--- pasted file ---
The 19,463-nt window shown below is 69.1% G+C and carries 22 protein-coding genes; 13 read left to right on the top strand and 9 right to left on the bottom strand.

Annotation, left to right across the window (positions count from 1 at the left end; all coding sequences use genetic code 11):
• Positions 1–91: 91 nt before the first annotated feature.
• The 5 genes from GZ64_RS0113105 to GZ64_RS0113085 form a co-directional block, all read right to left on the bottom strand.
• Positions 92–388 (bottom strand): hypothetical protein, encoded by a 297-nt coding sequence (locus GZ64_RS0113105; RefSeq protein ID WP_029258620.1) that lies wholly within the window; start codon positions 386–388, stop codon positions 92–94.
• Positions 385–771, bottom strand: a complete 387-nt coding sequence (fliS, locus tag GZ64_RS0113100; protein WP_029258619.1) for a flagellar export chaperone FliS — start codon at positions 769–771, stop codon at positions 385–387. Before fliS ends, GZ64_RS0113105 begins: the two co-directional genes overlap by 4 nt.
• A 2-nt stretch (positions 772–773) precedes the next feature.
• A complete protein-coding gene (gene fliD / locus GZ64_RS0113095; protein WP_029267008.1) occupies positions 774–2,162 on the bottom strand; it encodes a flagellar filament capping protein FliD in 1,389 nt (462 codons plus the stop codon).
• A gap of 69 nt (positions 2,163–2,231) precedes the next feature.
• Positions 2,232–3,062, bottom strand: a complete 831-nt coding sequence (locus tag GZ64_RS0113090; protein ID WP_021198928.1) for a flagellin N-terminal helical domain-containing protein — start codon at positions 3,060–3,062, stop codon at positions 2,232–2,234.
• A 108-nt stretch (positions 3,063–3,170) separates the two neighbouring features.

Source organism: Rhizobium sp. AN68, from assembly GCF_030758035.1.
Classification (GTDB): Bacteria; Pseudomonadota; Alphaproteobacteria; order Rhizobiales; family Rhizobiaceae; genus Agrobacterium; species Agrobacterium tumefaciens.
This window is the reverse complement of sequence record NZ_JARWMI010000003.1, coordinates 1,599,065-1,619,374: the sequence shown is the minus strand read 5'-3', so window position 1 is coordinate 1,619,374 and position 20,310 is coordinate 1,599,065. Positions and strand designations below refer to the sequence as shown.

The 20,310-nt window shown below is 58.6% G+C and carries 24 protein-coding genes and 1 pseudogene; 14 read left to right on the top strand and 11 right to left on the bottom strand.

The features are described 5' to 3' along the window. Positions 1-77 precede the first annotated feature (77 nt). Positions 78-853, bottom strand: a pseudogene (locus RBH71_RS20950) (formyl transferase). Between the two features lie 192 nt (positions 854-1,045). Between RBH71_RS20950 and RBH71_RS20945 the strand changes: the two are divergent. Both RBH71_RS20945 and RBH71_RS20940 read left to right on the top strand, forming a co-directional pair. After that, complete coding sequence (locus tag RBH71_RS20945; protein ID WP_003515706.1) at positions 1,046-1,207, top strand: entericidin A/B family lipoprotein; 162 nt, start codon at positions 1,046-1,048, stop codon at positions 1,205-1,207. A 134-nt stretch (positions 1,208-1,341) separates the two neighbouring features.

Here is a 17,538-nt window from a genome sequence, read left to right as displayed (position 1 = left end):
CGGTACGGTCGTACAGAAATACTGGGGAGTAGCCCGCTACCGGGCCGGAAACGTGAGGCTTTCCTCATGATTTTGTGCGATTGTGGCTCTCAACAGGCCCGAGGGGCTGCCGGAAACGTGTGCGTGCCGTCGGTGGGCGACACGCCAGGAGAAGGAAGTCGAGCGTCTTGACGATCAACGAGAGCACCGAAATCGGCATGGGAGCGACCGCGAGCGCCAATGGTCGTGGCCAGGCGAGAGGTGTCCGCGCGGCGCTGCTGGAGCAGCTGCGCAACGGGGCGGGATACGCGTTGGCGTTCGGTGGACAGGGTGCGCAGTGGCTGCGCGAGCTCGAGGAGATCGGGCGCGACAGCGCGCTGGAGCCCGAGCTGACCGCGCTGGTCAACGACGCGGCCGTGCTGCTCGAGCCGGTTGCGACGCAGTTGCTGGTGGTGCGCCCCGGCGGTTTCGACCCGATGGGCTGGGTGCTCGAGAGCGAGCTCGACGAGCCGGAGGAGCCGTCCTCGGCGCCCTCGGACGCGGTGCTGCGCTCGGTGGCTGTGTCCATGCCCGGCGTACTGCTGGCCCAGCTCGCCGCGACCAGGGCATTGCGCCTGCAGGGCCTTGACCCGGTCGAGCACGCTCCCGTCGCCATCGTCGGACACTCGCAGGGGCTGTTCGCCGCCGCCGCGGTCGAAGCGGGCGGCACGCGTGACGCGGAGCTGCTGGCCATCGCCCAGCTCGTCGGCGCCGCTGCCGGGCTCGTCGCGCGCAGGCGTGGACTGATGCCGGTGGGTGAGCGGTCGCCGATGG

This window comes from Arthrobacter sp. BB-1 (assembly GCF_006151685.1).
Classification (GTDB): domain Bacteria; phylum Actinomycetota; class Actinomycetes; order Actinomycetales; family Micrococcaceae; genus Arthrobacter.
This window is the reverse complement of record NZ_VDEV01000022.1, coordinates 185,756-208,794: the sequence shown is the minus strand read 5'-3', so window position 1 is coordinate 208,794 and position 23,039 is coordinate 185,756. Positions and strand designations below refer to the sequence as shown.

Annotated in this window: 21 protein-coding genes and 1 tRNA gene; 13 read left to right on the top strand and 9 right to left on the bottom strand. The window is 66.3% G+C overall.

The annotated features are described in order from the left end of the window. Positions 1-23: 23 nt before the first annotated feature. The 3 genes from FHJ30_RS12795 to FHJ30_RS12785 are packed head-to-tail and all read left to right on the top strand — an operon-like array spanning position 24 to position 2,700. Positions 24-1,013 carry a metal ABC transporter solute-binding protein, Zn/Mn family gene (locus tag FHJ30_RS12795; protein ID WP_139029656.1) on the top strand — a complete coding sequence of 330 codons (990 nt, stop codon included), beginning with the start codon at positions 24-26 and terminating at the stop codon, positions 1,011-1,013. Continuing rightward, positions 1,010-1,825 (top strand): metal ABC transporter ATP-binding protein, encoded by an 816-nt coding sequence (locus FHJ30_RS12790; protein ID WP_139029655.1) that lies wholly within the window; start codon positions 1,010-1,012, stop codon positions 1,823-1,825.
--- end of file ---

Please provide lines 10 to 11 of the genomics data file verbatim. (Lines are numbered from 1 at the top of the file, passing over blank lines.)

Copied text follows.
• Positions 2,232–3,062, bottom strand: a complete 831-nt coding sequence (locus tag GZ64_RS0113090; protein ID WP_021198928.1) for a flagellin N-terminal helical domain-containing protein — start codon at positions 3,060–3,062, stop codon at positions 2,232–2,234.
• A 108-nt stretch (positions 3,063–3,170) separates the two neighbouring features.